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DrLucy
DrLucy, Dog Veterinarian
Category: Dog Veterinary
Satisfied Customers: 618
Experience:  Almost 30 yr as a practicing small animal vet.; experience in gen.medicine, surgery, emerg/crit.care
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Hello, My dog began growing what looked like an extra nail

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Hello,

My dog began growing what looked like an extra nail out of one of her paw pads. The first two times we brought her into the vet, they claimed it was just an extra toe nail. When the nail grew almost three times the size of a normal nail, we brought her in for a third time. They now say it's viral, and that the test of the nail sample was inconclusive. What could this be and how can I help her? It had begun to be painful to her. She constantly licks at it (which we always try to stop) and it bleeds if she licks/gnaws at it when we are not around.

Thank you for your help!
Hello, I'm Dr. Bob.
I would suggest asking your veterinarian to remove the "extra nail". This can be done quite simply, but will require anesthesia.
If the nail were not bothering Sienna, I'd recommend leaving well enough alone, but as it is, it needs to come off to give her relief from the pain and irritation.
If you should have further questions, please let me know.
Customer: replied 6 years ago.
Thanks for trying, but I am really looking for someone who may know the cause of this more than anything. I've been told the nail can grow back after being removed, so while I am willing to have this removed once to try, putting her under anesthia every 6 months is just not an option. I am trying to see what this is and if there are any other preventative methods I can use to keep this from happening.
It sounds like it could be a Cutaneous Horn, which is often caused by a papillomavirus. The best plan is to have it removed (with aggressive depth of sampling), with a biopsy that is sent to a dermatopathologist (not just a standard pathology lab). On the biopsy, they can distinguish between another toenail, a true cutaneous horn, or some other lesion, such as simple footpad hyperkeratosis, a corn, or a tumor.

Although there is a chance of it recurring (if it is caused by a papillomavirus), there has been some success with interferon treatment. In addition, the antibiotic azithromycin has shown some success with treatment of papilloma on the skin or mucous membranes, but has not been studied in cutaneous horns. My suggestion is that, if the biopsy does come back as a virally induced lesion, you consult a dermatology specialist, who will know the latest in treatment approaches.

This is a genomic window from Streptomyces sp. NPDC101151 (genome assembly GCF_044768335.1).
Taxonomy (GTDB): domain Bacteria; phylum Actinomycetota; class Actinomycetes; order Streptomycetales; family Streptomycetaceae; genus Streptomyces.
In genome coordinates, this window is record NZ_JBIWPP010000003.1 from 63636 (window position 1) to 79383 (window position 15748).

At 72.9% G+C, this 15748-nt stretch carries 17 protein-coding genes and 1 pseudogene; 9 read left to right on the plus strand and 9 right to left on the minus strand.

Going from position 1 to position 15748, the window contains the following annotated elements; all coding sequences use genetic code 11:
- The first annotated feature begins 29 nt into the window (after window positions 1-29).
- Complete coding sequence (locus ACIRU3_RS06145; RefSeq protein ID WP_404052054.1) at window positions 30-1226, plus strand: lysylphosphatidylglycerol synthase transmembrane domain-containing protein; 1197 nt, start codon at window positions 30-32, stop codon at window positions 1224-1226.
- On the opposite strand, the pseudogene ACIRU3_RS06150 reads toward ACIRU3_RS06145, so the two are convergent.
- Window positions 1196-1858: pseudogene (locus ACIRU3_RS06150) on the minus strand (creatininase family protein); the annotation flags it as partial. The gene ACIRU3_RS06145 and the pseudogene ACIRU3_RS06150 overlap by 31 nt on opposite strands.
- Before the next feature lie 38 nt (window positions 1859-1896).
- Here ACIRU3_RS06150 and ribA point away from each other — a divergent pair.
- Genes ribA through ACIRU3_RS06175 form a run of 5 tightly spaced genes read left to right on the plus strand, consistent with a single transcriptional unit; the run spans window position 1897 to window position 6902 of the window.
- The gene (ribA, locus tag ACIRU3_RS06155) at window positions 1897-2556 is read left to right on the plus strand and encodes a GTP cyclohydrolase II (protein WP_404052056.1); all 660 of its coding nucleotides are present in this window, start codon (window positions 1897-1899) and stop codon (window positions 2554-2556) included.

If you would like to post a close-up photo, I would be happy to see if there is anything else that comes to mind. I might also be able to show that photo to a dermatologist to get another opinion.

I hope that this is what you had in mind by your question. I would be happy to provide you with more information, including pictures of the possibilities that I mentioned. Please let me know if you need any clarification.
DrLucy, Dog Veterinarian
Category: Dog Veterinary
Satisfied Customers: 618
Experience: Almost 30 yr as a practicing small animal vet.; experience in gen.medicine, surgery, emerg/crit.care
DrLucy and 2 other Dog Veterinary Specialists are ready to help you
Customer: replied 6 years ago.
Thank you so much! This is very helpful. My vet was very uneducated on this and I want to be able to ensure I know as much as possible to ensure Sienna receives the proper treatment for this. I googled images of cutaneous horns and it looks very similar. It looks similar to a nail, but very feathery in texture and has grown to be larger. She is such a sweet dog and I hate to see her uncomfortable like this and want to do my best to prevent this from re-occurring. Thanks again!
If it is just feathery looking, it might be just hyperkeratosis. Although hyperkeratosis lesions can be caused by the papillomavirus, they can also be caused by uneven wear on the foot pad. Normal foot pads are always growing keratin on them. During the course of normal wear, the keratin is rubbed off and the pads stay relatively smooth. If the pad does not rest evenly on the ground, the part with less pressure tends to overgrow keratin projections. If this is the case, applying a keratin-softening product like Kerasolve (which contains salicylic acid). Kerasolve is a veterinary product, but Dr. Scholl's footcare products may have something similar, if you check the pharmacy.

Here are two pictures. The first is a true Cutaneous Horn. The second (on the right) is Footpad hyperkeratosis. Either one could be caused by a papillomavirus. However, uneven wear can cause hyperkeratosis that is NOT viral in origin.

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